In a landscape with many moving parts, all eyes turn to Atlanta in the SEC

Team flags at outside at SEC Media days

There are so many different news components to the coronavirus pandemic: the medical side, the economic side, the governmental side, the cultural side, and dozens of other aspects of life.

By Matt Zemek

It is similar with college football in a pandemic. Before we even get to an evaluation of football teams themselves — the kinds of topics and challenges we would normally focus on in a regular, typical summer — we have to merely get to a place where playing football is possible.

Many steps need to be taken, and many challenges need to be met, in order for us to play football.

Testing. Tracing. Keeping players informed and separate in the right ways and at the right times. Offering economic relief to citizens so that communities have fewer people circulating and more people staying home, which will flatten the curve. People wearing masks. These are just some of the ingredients in a successful college football recipe this fall.

There is a lot to focus on, and a lot to think about, but among the many tension points and uncertainties swirling around college football and the SEC, one particular point of interest is Atlanta. More precisely, I am referring to the three early-season nonconference games scheduled to be played in Mercedes-Benz Stadium.

Uga the bulldogOn September 5, West Virginia of the Big 12 is supposed to play Florida State of the ACC. On Labor Day night, Georgia Bulldogs are supposed to play Virginia. On Sept. 12, North Carolina is scheduled to face Auburn. These three games — situated in Atlanta — fall under the responsibility of the Peach Bowl, which is operating the games and is working very hard to make them happen with at least some fans in attendance. Ticket sales will enable the Peach Bowl to avoid getting completely shut out of any revenue, so that is a piece of the puzzle for the organization.

Pac-12 and Big Ten cause confusion

It is newsworthy that while the Big Ten and Pac-12 decided — weeks ago — to move to conference-only schedules, the Big 12, ACC and SEC have all held out the hope of keeping at least some of their nonconference game inventory. If the SEC and ACC want to preserve their traditional rivalry games (Georgia-Georgia Tech, Florida-Florida State, South Carolina-Clemson, Louisville-Kentucky), the fact that the Peach Bowl is still scrambling to save these early-September games would suggest that the SEC is pursuing an eight-plus-two plan: eight SEC games plus two nonconference games.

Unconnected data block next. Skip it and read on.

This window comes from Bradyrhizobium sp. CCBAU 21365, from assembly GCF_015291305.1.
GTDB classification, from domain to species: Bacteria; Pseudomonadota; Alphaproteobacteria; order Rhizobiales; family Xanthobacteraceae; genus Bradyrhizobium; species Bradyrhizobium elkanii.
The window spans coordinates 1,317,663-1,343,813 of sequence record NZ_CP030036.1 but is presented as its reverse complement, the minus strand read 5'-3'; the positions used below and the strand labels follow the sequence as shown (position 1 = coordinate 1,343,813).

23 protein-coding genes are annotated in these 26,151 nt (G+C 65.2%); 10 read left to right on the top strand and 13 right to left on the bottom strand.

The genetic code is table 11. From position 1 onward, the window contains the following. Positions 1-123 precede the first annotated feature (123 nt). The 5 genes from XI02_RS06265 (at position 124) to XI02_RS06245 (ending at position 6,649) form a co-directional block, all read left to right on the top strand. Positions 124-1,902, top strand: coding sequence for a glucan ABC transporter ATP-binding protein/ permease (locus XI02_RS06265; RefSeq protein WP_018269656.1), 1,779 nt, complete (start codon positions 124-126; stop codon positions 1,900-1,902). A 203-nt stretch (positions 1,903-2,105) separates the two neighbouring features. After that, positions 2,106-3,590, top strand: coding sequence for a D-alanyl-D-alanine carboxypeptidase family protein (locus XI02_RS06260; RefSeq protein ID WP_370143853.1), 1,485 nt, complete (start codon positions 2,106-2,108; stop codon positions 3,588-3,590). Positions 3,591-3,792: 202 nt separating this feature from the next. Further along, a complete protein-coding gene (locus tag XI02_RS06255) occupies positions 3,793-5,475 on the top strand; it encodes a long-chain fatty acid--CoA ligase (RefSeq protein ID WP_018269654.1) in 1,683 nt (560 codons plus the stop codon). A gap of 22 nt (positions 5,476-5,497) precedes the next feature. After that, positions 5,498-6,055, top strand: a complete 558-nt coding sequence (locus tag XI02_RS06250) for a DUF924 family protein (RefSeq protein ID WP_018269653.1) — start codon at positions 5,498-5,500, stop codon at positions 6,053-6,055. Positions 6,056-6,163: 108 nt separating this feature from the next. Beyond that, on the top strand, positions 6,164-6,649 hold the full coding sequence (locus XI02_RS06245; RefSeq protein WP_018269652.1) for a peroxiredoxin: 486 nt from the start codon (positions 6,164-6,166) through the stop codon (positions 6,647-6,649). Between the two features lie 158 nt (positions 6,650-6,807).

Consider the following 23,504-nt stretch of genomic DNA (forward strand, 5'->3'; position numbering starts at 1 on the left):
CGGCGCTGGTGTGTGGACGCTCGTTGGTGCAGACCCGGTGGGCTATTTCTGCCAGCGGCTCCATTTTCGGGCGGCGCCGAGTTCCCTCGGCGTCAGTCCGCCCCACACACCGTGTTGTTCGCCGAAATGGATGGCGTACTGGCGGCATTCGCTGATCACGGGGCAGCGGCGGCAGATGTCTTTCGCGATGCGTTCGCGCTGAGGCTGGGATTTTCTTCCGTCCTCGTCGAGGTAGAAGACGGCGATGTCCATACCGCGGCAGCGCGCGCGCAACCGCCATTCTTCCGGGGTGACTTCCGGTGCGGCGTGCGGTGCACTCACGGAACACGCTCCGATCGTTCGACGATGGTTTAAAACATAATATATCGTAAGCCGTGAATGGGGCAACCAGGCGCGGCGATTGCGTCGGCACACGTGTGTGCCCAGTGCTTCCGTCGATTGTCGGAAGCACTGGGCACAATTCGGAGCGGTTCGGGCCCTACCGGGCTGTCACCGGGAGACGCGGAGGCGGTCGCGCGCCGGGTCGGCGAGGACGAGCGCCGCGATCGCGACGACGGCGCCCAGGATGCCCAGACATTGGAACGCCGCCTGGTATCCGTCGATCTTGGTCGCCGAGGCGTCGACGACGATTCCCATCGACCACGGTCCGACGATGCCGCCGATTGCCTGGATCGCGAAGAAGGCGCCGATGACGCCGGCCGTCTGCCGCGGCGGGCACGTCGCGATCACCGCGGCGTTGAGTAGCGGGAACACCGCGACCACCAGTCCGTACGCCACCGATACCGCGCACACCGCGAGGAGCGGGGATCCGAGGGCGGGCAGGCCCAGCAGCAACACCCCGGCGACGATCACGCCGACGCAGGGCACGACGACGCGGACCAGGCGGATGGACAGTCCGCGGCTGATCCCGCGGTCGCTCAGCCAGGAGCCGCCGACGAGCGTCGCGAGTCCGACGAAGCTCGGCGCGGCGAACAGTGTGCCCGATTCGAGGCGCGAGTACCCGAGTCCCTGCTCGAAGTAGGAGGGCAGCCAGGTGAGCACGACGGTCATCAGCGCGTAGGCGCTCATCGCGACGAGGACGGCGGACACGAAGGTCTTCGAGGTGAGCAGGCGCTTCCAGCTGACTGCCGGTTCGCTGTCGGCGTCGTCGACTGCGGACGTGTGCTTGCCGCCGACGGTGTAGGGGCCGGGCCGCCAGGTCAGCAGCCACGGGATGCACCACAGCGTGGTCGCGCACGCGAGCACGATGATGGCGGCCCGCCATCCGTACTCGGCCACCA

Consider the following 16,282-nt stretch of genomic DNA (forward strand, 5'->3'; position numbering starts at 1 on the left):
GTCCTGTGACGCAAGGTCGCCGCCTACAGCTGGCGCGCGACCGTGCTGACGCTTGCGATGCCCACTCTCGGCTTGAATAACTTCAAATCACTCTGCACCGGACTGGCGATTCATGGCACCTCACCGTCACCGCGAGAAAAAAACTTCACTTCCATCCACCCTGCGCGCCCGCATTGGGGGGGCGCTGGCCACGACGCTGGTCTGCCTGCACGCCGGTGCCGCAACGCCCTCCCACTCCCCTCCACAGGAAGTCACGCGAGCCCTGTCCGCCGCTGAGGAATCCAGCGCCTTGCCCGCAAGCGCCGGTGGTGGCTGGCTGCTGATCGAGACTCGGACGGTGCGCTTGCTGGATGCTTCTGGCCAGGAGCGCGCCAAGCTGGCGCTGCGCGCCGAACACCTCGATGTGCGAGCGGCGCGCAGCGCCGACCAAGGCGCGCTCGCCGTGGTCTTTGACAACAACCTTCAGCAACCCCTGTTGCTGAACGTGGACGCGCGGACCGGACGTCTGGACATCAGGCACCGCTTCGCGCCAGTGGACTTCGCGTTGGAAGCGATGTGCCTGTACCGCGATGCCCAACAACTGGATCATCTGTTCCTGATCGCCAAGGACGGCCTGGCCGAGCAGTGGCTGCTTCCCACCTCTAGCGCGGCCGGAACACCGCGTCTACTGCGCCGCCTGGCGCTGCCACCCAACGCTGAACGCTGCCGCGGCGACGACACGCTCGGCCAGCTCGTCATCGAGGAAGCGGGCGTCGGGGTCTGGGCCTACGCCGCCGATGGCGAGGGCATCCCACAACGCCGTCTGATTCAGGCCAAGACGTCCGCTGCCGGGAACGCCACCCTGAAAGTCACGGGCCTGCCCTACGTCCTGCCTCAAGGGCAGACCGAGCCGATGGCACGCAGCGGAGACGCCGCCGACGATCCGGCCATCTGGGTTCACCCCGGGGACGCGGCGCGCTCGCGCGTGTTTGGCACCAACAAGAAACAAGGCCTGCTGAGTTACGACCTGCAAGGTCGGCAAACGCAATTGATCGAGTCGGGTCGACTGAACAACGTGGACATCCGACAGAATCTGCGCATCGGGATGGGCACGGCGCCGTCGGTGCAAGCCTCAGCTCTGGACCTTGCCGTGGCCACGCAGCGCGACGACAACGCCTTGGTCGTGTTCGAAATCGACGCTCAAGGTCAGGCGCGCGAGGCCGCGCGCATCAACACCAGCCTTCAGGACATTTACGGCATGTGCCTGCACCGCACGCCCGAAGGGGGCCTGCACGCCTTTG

Arkansas CheerleaderReports this past week that Alabama is considering BYU as a Week 1 replacement for USC would point to the possibility that the SEC is trying to play even more than 10 games. That is newsworthy, but the story exists on an island.

The three Atlanta games are even more notable than the Bama-BYU rumors because they involve two other power conferences, the Big 12 and ACC, and also because they occupy two different weeks on the schedule: Week 1 and Week 2.

We have no way of knowing how good the odds are that the Peach Bowl will be able to save all three, or even two, of these neutral-site games. Let’s simply note that if the games get played, and big COVID-19 outbreaks do NOT emerge from them, college football will have overcome a significant hurdle in terms of being able to play a full season or something close to it. That’s one thing to make clear about these Atlanta games. If this logistical challenge is conquered, everyone else in college football will gain confidence that the sport can be played in the midst of everything else, provided that local circumstances in other states and cities aren’t markedly worse than Atlanta’s.

SEC and ACC have an advantage

The other fascinating point which would emerge if these Atlanta games get played: The SEC and ACC would certainly have a leg up in any potential playoff race, if we are lucky enough to even have one this year.

Nick Saban If the SEC somehow plays these and other early-season nonconference games, the SEC (along with the ACC) would benefit from high-end nonconference wins. The Big Ten and Pac-12 would have already eliminated themselves from collecting those kinds of victories on a schedule. If we somehow did get into December with a playoff selection to debate (wouldn’t that be great?!), a 12-1 SEC champion with a good nonconference win would very likely get in over a 12-1 Big Ten or Pac-12 champion, if it came down to those two teams. If the SEC champion was 11-2 and the Pac-12 champion was the same, it would be hard to imagine the SEC champion not getting the nod.

But that’s looking far ahead. For the moment, let’s just keep an eye on Atlanta and see if the Peach Bowl — in partnership with the involved conferences and schools — can keep those games from being canceled. It’s one of the first major flashpoints in the battle to play SEC and college football this fall.

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